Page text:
Kenyan Deputy President William Ruto (left) and Joshua Sang at the ICC
ICC appeals judges will rule this Friday on whether the recanted testimony of several prosecution witnesses will be accepted as evidence in the trial of Mr. William Ruto and Journalist Joshua Sang.
Defense lawyers have challenged the prosecutor’s attempt to use a rule to admit prior recorded testimony, arguing that the rule cannot be applied retroactively to trials that had begun before it was adopted in 2013.
Defense challenges use of recanted testimony
Ruto and Sang are accused of orchestrating crimes against humanity in Kenya’s 2007-08 post-election violence. The trial began in September 2013, but several prosecution witnesses have recanted their testimony. The ICC prosecutor alleged they were intimidated to withdraw and sought to have their original testimonies accepted as evidence. In 2015, trial judges agreed to the prosecutor’s request to use an amendment to Rule 68 of the ICC’s Rule of Procedure and Evidence to present pre-recorded witness testimony in the trial. Both Ruto and Sang challenged this decision, stating that the ICC’s governing body, the Assembly of States Parties (ASP), had explicitly decided when amending Rule 68 in November 2013 that it could not be used in (then) ongoing cases. The Appeals Chamber will this week rule on their interpretation of Rule 68.
Rule 68 explained
In November 2013, ICC member states agreed to allow for the admission of prior recorded testimony—as opposed to testimonies from witnesses present in the courtroom, be it in person or through a video-link— in the Court’s proceedings by amending Rule 68 of the ICC’s Rules and Procedures of Evidence.
Allowing such testimony can speed-up proceedings when, for instance, witnesses are unavailable. But it can also be used to protect against witness intimidation and the viability of cases brought by the prosecution. If witnesses are threatened into changing their story, as has been alleged by ICC prosecutor in the Ruto/Sang case, prior recorded testimony could still be used as evidence.
Gladwell Otieno, Executive Director of the Africa Centre for Open Governance (AfriCOG) reading the statement by Kenyans for Peace with Truth and Justice (KPTJ at the 2015 ASP.
Kenya’s campaign to influence judicial decision making
Outside the courtroom, the Kenya government engaged in a political campaign at the November 2015 Assembly of States Parties session to have governments explicitly state that when the Assembly amended Rule 68 it was not to apply to ongoing cases. All this while the defense appeal on Rule 68 was pending before the judges.
Using unfounded accusations of an anti-Africa bias at the ICC and threats to withdraw from the Rome Statute, the Kenyan government sought to gain concessions from the Assembly to put pressure on the decision-making of independent ICC judges.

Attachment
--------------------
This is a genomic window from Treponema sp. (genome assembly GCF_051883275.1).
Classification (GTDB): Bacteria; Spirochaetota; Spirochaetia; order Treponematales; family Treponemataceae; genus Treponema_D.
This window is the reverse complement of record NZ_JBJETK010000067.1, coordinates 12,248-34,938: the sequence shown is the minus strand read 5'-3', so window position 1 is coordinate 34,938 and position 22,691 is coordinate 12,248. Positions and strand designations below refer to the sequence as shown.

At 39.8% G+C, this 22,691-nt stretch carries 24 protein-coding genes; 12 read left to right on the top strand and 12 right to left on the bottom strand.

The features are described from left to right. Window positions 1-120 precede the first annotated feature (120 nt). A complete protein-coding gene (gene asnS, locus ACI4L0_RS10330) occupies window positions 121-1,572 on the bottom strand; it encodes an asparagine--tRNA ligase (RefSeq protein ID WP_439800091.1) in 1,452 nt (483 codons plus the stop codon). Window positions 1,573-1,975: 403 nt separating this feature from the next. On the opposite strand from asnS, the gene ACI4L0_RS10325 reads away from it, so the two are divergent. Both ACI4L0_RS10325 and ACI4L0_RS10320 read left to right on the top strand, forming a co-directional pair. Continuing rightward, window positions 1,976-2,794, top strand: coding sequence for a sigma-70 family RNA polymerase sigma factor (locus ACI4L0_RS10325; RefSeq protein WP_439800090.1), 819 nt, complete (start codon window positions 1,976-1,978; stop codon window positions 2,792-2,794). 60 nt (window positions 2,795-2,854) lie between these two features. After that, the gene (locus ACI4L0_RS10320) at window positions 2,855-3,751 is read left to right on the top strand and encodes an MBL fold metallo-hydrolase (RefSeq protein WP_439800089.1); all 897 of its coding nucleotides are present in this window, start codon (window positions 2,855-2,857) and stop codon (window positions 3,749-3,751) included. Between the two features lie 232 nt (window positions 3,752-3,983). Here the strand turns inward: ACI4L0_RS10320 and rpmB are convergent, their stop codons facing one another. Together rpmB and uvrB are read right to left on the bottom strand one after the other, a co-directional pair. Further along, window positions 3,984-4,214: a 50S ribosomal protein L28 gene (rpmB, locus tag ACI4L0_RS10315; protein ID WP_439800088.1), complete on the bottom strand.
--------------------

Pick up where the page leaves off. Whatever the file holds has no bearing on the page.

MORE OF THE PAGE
As last year’s ASP was beginning, governments agreed at the last minute to debate a request by Kenya to have the Assembly affirm that when it amended Rule 68, the amendment was not meant to be used in ongoing cases. Following the debate, negotiations continued throughout the eight days of the Assembly session on whether to include the Kenyan proposal in the catch-all omnibus resolution that provides guidance on strengthening the ICC and ASP.
Civil society organizations had called on governments to reject the Kenyan request, saying it would infringe on the ICC’s judicial independence. After the debate, states were urged to ensure that there would be no reference to the interpretation of the amended Rule 68 in any of the formal resolutions adopted at the end of the Assembly, on the basis that doing so would amount to political interference in a matter being litigated in an ongoing ICC trial.
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After difficult negotiations and much pressure from the Kenyan government, the Assembly included in its final report language “affirming” the non-retroactive use of Rule 68. The inclusion of the requested Kenyan language in the final report holds no obligations for states or the ICC. But the efforts to influence an ongoing trial set a dangerous precedent for the ICC’s ability to deliver fair and independent justice.
Independent judges to decide
Despite attempts by the Kenyan government to use its political power to try to influence the trial and erode the independence of the ICC, it is the five independent appeals judges who will rule on the law to be applied by this independent Court.
The situation in Kenya is the ICC’s fifth investigation. In March 2010, Pre-Trial Chamber II authorized the ICC prosecutor to open an investigation into crimes against humanity allegedly committed in Kenya in relation to violence that followed Kenya’s 2007 presidential election, which killed over 1,200 and displaced 600,000. This was the first time that the prosecutor used propriu motu powers to initiate an investigation without first having received a referral from a state party or the United Nations Security Council.
The ICC was invited by an independent commission to investigate in Kenya after the country’s lawmakers failed on three occasions to agree to set up a national mechanism to establish responsibility for alleged crimes against humanity during Kenya’s 2007-08 post-election violence. Pre-trial judges rejected a Kenyan government challenge to the admissibility of the Ruto/Sang case in May 2011, finding that there were no ongoing domestic proceedings in respect of the suspects. The Appeals Chamber confirmed this decision in August 2011.